Under the banner of A Promise Renewed, the government of the Democratic Republic of Congo (DRC) distributed thousands of ‘family kits’, packages of essential items for maternal and child health, during August and September 2014. Kits were distributed through four critical health zones, located in the Bas-Congo and Kasai Occidental Provinces.
Following the launch of A Promise Renewed (APR) in DRC, UNICEF and other partners have supported the DRC government in its efforts to achieve Millennium Development Goals 4 and 5, including through the development of a “family kit” approach. After identifying major bottlenecks including lack of commodities, insufficient access to funding and low health staff motivation, the Government piloted a major strategic initiative, seeking to empower families through widespread distribution of kits containing medications and vouchers.
The family kits approach
The family kits approach aims to respond to three main obstacles which hinder the scale-up of health services: availability of inputs, availability of trained, motivated staff and high costs of services. The Family Kits Approach provides households with medications to control diarrhoea and fever, a prenatal consultation (PNC) kit for pregnant women, and a kit containing the essential inputs necessary for deliveries without complications. The approach features strong community participation and service delivery.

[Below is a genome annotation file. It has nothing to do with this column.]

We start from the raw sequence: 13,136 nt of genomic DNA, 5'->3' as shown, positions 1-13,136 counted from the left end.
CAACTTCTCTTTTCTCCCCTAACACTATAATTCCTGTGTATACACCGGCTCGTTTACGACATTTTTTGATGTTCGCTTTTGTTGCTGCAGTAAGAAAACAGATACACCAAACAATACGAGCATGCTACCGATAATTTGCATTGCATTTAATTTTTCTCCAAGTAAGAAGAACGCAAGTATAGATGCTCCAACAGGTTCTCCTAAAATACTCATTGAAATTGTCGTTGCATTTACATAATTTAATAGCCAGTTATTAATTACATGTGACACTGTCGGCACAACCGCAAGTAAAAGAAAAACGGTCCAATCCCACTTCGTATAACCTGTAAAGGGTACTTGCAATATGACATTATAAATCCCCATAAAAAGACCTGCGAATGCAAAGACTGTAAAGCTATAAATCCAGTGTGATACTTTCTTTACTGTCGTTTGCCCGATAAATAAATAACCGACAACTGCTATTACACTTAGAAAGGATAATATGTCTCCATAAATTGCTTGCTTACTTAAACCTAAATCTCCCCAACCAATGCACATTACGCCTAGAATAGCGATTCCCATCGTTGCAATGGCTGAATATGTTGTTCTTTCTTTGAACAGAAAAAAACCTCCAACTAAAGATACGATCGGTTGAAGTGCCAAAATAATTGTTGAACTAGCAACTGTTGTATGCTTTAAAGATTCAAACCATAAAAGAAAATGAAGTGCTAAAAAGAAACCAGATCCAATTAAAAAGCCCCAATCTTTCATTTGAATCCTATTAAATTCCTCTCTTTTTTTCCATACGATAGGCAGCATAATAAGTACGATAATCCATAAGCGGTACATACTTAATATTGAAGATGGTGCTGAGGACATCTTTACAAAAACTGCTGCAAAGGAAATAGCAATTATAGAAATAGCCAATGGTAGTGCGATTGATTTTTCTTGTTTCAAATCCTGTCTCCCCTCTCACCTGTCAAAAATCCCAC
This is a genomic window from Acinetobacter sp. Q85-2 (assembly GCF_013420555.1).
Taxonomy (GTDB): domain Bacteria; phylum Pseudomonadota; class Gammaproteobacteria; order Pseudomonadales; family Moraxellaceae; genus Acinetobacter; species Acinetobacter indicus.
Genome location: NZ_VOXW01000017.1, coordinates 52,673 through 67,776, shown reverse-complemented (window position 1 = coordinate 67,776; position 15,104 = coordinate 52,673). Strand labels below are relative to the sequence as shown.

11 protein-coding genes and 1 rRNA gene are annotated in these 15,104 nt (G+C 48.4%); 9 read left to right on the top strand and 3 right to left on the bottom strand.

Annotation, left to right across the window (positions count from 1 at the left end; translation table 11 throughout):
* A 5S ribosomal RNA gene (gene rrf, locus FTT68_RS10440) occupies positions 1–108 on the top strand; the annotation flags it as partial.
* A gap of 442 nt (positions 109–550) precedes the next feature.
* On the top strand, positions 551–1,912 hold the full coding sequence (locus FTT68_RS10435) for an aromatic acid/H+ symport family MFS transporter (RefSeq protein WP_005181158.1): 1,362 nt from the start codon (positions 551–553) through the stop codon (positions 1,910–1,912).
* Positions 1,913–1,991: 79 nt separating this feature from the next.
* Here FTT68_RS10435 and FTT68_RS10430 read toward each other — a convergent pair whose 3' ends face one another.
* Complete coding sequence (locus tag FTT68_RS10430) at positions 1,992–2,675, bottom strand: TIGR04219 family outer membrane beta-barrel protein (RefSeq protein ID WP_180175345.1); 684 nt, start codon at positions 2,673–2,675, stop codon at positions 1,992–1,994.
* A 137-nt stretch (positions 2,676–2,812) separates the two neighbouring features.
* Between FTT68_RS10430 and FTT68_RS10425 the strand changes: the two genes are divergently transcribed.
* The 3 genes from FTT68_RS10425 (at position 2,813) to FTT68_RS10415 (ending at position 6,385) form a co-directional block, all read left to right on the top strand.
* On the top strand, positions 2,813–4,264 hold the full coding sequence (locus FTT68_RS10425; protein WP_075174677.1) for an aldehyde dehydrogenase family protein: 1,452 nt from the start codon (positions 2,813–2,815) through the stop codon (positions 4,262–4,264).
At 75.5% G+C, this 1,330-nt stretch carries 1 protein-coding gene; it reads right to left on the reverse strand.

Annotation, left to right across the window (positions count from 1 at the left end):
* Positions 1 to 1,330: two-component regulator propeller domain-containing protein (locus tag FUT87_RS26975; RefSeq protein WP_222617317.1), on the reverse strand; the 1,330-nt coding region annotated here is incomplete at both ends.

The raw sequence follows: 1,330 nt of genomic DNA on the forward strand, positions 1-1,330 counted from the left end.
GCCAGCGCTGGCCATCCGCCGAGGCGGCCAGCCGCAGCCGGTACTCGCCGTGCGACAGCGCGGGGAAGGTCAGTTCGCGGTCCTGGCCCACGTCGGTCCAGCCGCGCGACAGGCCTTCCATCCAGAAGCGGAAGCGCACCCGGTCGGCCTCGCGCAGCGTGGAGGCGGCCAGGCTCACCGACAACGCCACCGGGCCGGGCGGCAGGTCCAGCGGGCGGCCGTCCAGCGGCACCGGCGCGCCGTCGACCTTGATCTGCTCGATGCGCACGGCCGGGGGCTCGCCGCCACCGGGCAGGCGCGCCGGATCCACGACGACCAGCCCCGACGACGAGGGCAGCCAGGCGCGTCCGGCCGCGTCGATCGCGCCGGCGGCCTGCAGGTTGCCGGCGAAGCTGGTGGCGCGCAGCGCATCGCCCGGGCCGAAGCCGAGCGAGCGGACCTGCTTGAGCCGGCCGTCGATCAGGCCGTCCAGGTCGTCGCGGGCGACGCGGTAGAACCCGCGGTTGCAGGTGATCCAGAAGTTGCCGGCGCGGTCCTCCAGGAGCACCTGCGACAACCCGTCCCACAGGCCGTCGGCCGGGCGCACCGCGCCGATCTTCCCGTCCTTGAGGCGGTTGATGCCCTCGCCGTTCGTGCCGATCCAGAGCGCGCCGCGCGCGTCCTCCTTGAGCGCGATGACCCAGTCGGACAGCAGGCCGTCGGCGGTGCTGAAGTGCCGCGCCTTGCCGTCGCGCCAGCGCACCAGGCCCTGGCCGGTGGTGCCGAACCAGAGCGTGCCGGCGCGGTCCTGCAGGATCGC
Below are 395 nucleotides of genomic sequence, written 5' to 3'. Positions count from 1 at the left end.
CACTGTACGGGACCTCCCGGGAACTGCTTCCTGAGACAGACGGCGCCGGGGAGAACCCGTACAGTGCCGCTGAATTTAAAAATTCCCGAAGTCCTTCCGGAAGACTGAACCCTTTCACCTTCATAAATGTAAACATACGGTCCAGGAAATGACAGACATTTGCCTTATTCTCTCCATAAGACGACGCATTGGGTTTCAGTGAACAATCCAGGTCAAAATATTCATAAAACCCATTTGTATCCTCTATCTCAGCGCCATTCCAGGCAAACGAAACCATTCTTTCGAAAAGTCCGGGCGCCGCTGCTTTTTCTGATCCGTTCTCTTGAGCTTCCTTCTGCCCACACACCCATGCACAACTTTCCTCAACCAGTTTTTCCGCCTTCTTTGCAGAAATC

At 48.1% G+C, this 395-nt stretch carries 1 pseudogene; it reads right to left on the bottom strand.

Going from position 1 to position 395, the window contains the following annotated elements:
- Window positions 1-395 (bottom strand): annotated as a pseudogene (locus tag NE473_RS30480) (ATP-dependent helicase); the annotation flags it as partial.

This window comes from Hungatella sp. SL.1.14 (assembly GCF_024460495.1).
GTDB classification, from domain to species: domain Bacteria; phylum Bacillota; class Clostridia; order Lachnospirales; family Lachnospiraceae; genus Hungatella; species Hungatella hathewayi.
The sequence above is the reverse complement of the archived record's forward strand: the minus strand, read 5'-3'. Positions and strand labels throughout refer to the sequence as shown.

The four health zones targeted for the family kit distribution are covered by DRC’s “Health for Poorest Populations” project, a collaboration with Management Sciences for Health (MSH), supported by the governments of Canada and Sweden. The “Health for Poorest Populations” project provides coverage to more than five million people including 200,000 pregnant women and over one million children aged under five.
© UNICEF Democratic of the Congo
To date, a total of 18,365 Integrated Management of Childhood Illness (IMCI) kits, 4,280 Antenatal (ANC) kits and 4,280 delivery kits have been distributed in the four health zones in the Bas-Congo and Kasai Occidental and Oriental Provinces. At each of the four sites, ceremonies were held to raise awareness around the distribution of the family kits, with participation from local authorities, partners and communities.
During a ceremony in Kandakanda community, volunteers performed an informative skit to show three types of families that exist in this area: one family which follows the advice of community volunteers and receives benefits from health services, another family which continues to doubt the suggestions by community volunteer until the last minute, and one resistant family which still does not accept, resulting in the loss of their children. This strong community participation and advocacy was an essential ingredient for success.
Addressing maternal and child mortality is a major challenge in DRC, but the launch of the family kits distribution programme marks an important milestone in efforts to improve the health of mothers and children, and an important demonstration of DRC’s commitment to eliminating preventable maternal and child deaths, bringing the country one step closer to achieving the A Promise Renewed goals.